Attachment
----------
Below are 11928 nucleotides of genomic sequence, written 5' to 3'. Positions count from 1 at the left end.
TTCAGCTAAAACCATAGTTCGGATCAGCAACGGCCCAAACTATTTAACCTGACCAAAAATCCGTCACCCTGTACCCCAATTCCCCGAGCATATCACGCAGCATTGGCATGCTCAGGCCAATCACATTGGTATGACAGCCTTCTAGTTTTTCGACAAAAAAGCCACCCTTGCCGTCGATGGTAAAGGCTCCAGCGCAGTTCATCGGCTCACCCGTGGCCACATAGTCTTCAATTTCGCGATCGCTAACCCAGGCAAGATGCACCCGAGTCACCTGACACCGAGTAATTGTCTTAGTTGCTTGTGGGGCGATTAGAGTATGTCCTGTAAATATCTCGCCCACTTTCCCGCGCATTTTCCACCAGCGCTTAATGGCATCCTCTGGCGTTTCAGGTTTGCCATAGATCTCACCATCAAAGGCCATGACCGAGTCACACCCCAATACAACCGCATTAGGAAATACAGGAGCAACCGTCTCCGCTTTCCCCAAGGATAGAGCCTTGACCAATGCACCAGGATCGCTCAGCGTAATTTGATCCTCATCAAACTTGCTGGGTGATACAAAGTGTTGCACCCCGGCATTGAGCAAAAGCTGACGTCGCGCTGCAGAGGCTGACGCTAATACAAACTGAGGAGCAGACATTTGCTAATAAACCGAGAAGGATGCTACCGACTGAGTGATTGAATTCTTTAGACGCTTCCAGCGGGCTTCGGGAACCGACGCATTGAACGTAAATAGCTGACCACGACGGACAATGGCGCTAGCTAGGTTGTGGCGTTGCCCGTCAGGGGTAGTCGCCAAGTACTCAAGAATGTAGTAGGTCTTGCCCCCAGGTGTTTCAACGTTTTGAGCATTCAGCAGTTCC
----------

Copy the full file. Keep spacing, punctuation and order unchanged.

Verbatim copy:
Below are 11928 nucleotides of genomic sequence, written 5' to 3'. Positions count from 1 at the left end.
TTCAGCTAAAACCATAGTTCGGATCAGCAACGGCCCAAACTATTTAACCTGACCAAAAATCCGTCACCCTGTACCCCAATTCCCCGAGCATATCACGCAGCATTGGCATGCTCAGGCCAATCACATTGGTATGACAGCCTTCTAGTTTTTCGACAAAAAAGCCACCCTTGCCGTCGATGGTAAAGGCTCCAGCGCAGTTCATCGGCTCACCCGTGGCCACATAGTCTTCAATTTCGCGATCGCTAACCCAGGCAAGATGCACCCGAGTCACCTGACACCGAGTAATTGTCTTAGTTGCTTGTGGGGCGATTAGAGTATGTCCTGTAAATATCTCGCCCACTTTCCCGCGCATTTTCCACCAGCGCTTAATGGCATCCTCTGGCGTTTCAGGTTTGCCATAGATCTCACCATCAAAGGCCATGACCGAGTCACACCCCAATACAACCGCATTAGGAAATACAGGAGCAACCGTCTCCGCTTTCCCCAAGGATAGAGCCTTGACCAATGCACCAGGATCGCTCAGCGTAATTTGATCCTCATCAAACTTGCTGGGTGATACAAAGTGTTGCACCCCGGCATTGAGCAAAAGCTGACGTCGCGCTGCAGAGGCTGACGCTAATACAAACTGAGGAGCAGACATTTGCTAATAAACCGAGAAGGATGCTACCGACTGAGTGATTGAATTCTTTAGACGCTTCCAGCGGGCTTCGGGAACCGACGCATTGAACGTAAATAGCTGACCACGACGGACAATGGCGCTAGCTAGGTTGTGGCGTTGCCCGTCAGGGGTAGTCGCCAAGTACTCAAGAATGTAGTAGGTCTTGCCCCCAGGTGTTTCAACGTTTTGAGCATTCAGCAGTTCC